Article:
And here on the trestles it has the disadvantage that you have to roll the heavy logs on the trestles. And the advantage is that when I'm trimming later, especially when it comes time to finish, I can work well beyond the wood. Now the trunk is fixed in principle. So that you... So that during the first processing... he can no longer move. Here, with such ... brackets. (Silent snippets of conversation) Then we do a little calculating. This is where I put it in the middle. Of the... About the tribe. So, now I'll take a lot. So. Lot was very early.
So it's... Because gravity has been around for a long time. (Birds singing) And then we mark that to the left and right of the plumb line. I can use the writing square to make a right angle crack in the plumb bob. They do this on both sides of the trunk, the so-called braided ends. The areas are not the same size because the diameter of the tree trunk tapers upward. Important groundwork. Because the bar should be as big as possible. In principle, I have the plumb line with the marking angle ... then it is entered here at a right angle.
And then measured parallel down. Mathias Gläser has now determined exactly where the edges of the beam should be. (Birds singing) Are you done? - No. This is exactly where the bark is first removed. Like an ax in the back. Hmm? I'll get a rope. We'll do a little stringing again. So we can see our address. Oh well. The so-called line stroke - an ancient technique for drawing a straight line. (Silent snippets of conversation) The cable is basically a cable that was originally sprayed with soot. Then you can stretch the wire along it. You can then slide to make a straight line.
It is the straight line between the opposite edges of the beam. They will repeat the drawing of the line three more times afterwards. For each of the four edges of the beam. (noise) Then it gets tiring again. The two carpenters begin to hack the log. First they cut notches in the trunk, about 30 centimeters apart. Everything about the above woodworking is extremely exhausting. We do not have the routine for it, it is clear that there is an easier way. I have a book, it says the cutter... needed six minutes per linear foot of page here. To get over the plan And then you can see how long it takes us.
But why cut the log, couldn't they do the job with a saw? We still do the historic sawing. So you see this is ultimately more strenuous. Because then I have to... move the wood a lot more. Either I have to move it on the easel or I have to have a gap to be able to cut. And it's quite often the case with historic buildings, when you look at them, four pages pile up. And then another cut. This log must also be sawn lengthwise later. But the two artisans are far from that. They have changed their position when cut so that the notches are approximately the same depth along the entire length.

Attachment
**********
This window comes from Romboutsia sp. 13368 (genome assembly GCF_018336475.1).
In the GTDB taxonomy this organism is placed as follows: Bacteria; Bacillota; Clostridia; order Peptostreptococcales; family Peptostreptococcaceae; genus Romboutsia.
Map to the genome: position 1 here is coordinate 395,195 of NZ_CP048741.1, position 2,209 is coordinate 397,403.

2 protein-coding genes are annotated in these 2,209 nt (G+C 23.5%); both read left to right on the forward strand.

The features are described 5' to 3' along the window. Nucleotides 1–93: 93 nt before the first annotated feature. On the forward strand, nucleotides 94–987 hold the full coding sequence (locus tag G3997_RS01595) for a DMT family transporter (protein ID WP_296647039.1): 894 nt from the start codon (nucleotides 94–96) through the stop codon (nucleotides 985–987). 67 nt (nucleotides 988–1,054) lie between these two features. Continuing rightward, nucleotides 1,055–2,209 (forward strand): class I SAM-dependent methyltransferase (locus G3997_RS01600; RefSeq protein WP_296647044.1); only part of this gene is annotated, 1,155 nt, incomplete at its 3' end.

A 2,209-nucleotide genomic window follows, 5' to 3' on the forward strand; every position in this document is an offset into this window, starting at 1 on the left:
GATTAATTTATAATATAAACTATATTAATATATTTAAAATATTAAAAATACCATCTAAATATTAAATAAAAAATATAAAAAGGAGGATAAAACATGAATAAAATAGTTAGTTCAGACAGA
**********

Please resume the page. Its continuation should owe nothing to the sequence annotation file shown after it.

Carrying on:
It is a hot summer day. So. oh, water It is heavier at the top. It's not that heavy, but it shows, right? Notches are carved into one side of the trunk. Now is the time to trim the curves. The tool has a relatively long handle. That gives you more power. But, of course, you have to be much better at... keeping the tool under control, even with a long handle. And that's why it's basically just hard work... The broad ax is used to clean things up afterwards. In the past, this work was often done by lumberjacks. There was the trade of cutter.
They usually came from the lower peasant class. Day laborers who worked on a piece-rate basis. Like I said, ash is also a bit more difficult to work than oak. Now a broad ax is used. He calls himself Behaubeil. - There is a left and a right. In which the cutting edge is offset accordingly. Depending on which side of the tree you work on. If I have the tree to my right, I'll take the correct axe. Which bends accordingly so that I can stand next to the tree. And have the straight edge on the tree. And you can cut with it... clean.
Now they have to be careful not to remove more firewood than is necessary. Mathias Gläser uses a different ax than Jan Vockel. This has a significantly wider blade. This makes it easier to walk along the length of the wood. The downside is that it doesn't have that... good cutting effect. Like a narrower blade. But you have more... leadership. Ash wood has different colors. The sapwood area is the lightest. The core is basically the part of the wood that... no longer contains living cells, but is actual wood. And in the sapwood area, we have... more living cells and more wood.
Or let's say, also more nutrients. Which in turn is a better breeding ground for wood destroying insects and fungi. Which now makes a moderate difference to ash, but to other colored heartwoods... like oak, Douglas fir, larch, pine... there's a huge... quality difference in strength to insects and fungi, either Use sapwood area or heartwood inhab. It's not everyday life for both of us. But because, as restorers, they still master the old techniques of the trade, they sometimes demonstrate them to students. Mathias Gläser knew from the beginning what profession he wanted to pursue. In fact, he knew from the age of ten or eleven that he wanted to do something with construction.
And preferably with wood. When he was 13 years old, I did an internship in a carpentry shop. I really liked that. It's just that... in construction, in the main construction trade, you have to work long hours. And as a young man, at 14, 15... if you always work as long as it's light, then I briefly thought about hanging the carpenter. And enter the industry. But my wise father... he said it's probably just a phase, he should do it for another six months. And if I still think it's stupid, he would support me in finding new learning. But after half a year everything was fine.
I enjoyed the job more. Yeah, so I've always liked something here with this historical thing. Made in a very traditional way. The second side of the beam is almost finished. Some of the scores are not exact. That in itself, you could say, is a mistake we made. That we cut the notch too deep. But it often happened in historic woodwork. And... something like that, you can tell that the wood is carved by hand. Because the notch was hammered in here, the surface was prepared. The next line stroke shows that the trunk is not quite straight, but slightly curved.